I leave before dark. The winter splits my deer-heart at its seams, dissects the veins from my still-beating chest. I am half in shadow, halfway between wood and bone, the last of an endangered flock. Unwatched, I pass from one realm to the next.
In the shade, the half-light catches on barbed wire. Skin tangles on the fencepost, strangling the thin pulse of these diurnal hours. Thrashing in the dusk, we move between the white-tailed days, a creeping, crepuscular thing.
We track the rhythm of their movements, migration patterns through the inner woods. Pathology: winter injuries, a bleeding deer caught on a fence, lungworm, tufts of fur and blood; then leaving home to study.
Once, we found the body of a dead deer scissored in a field, its ribs sunken in the cave of its chest. Coyotes had slaughtered it days before. Its antlers spelled out ten winters. I was ten years old. I held the antlers to my head like a crown.
How a body lies fallow with the changing of seasons, the hollow of its chest still untouched. Returning in the waist-high grass, we find the bleached spine and skull resting in place, the limbs dragged off by coyotes only days before.
In high school my teacher explains the name of our capitol, a city that straddles the river cleaving the state. Etymology of Hartford: after Hertford, England. This is a locational name of Olde English origin which derives from ‘Heorot-forda,’ or the crossing place of the deer.
I am the Hunter and the Hunted, a half-hooved thing, the Horned King that hides in the underbrush. There is no god here but myself. We’ll go gamboling through the countryside ducking under branches, until we lose ourselves in the still reflections on the surface of the lake.
Listen now, wooded thing-- as a child I saw men in fur coats gut the belly of a deer. It was cold outside when they opened him up, crucified on a post in the hunting camp. Their long knives flashed until only bone and sinew were left.
Walking through the dew-wet orchard, our feet leave damp impressions in the field. The trees, whittled by beetles, are stunted in their decay. We bed down in the windblown brush, the sweet decay of apples drifting over the bones of dormice, a rabbit rib sticking like a wishbone in the grass.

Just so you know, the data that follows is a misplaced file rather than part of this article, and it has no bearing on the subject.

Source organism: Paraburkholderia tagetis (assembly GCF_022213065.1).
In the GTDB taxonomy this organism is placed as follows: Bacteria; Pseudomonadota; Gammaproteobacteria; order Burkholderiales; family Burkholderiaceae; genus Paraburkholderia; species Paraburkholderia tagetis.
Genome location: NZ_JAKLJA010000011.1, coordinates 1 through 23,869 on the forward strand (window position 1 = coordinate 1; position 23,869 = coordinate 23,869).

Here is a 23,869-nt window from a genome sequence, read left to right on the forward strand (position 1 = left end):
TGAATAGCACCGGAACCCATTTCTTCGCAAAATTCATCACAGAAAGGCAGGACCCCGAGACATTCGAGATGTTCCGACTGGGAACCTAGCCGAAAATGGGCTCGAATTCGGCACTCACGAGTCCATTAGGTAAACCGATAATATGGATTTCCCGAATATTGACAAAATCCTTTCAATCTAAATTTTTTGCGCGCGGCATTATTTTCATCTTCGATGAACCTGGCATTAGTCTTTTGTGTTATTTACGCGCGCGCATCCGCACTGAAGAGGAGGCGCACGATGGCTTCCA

The moon rises like an egg in the near-dawn sky. The crow flies at zenith. Primed like an arrow, the night spits out flame, Artemis and her foxes baying for blood. The blood moon over the hollow with its distant, indefatigable face. The rich-red of the sky and its battered yolk.
We travel all day and arrive at nightfall. For the harvest, the men cure meat on sticks. Janus the two-faced god makes a threshold of our village, pours out his offerings. I want to be of an animal, my breached chest of tendon and marrow, my skin split and hung in the smokehouse for drying.
We take off running before morning comes. Where the wintergrass grows, the loam lies undisturbed. There’s nothing around for the taking. Still, I linger in the frost. I watch the treeline at nightfall. I am waiting to dissolve into the dark. I am waiting for them to come find me.
I stepped onto the sidewalk from the darkness of the museum and the sky set itself ablaze,
the horizon shrinking exponentially as it grew. We all think we have highway vision. The headlights,
blurring, tip into the long stream of traffic. The streetlamps renounce the night to announce the day.
Here, in the oldest building in the oldest city in the second-oldest state, I spent my days searching for missing parts,
exchanging origins for the objects, tangible, I clasp in my fist. How cities aid in their own myth-making.
Late summer, a scrim of salt on the harbor, the white sails flagging as they went by, I remember last June,
in an older place still. The girl and I climbed to the top of the monument where we could see five counties.
The boy waited for me somewhere on the shore of another coast. They would both hurt me without
knowing why. I would let them break me open without resistance, waves pummeling cliffside until I opened my eyes
to the sting of pain. An afternoon leaning toward autumn, evening perched on the fencepost, settling over the terrestrial plain
while a few miles apart, their house lights blinked on and off. Slowly. Repetitively. The obelisk hovering
in the dim, shoring up the sins of our forebears-- all those pilgrims lost on stolen land, stranded on the shores of this old world.
The Sea Captain’s Wife Asks for Mercy at the End of the World
The land turns itself inside out like a socket. Where there was once wetland, water cleaves to sky. I think the sea is of one mind—when it breathes, the horizon flickers like some greater divinity stilling the waters.
So does my husband—when his ship leaves the marshes, I watch the masthead warble as the sun breaks over the bay. No, I’m not from the sacred flatland. I don’t know how to dig in the sand for mussels, slicing my palms on their coppery roughness.
I don’t scour the slate streets of this old city for mercy. At the meetinghouse, the minister says a channel in his head opened and in poured light. Behind Friendship Street, the cemetery dead float below waterline in their graves.
Their widows wring grief out of saltwater, drag the windows of their homes in mourning. The canals open and water rushes in. Here, on this not-an-island with its lighthouse flickering at the frayed edges, I tire of chasing down whales and men.
I wanted to be something empty, as open and perforated as a wound. So I became the water, the vessel which holds life inside and out. I want to understand why this place is called Providence— who is saved here, who saves themselves.
-- Eliza Browning is a student at Wheaton College in Massachusetts, where she studies English and art history. Her work has previously appeared or is forthcoming in Rust + Moth, Vagabond City Lit, Contrary Magazine and Up the Staircase Quarterly, among others. She is a poetry editor for EX/POST Magazine and reads poetry for the COUNTERCLOCK Journal.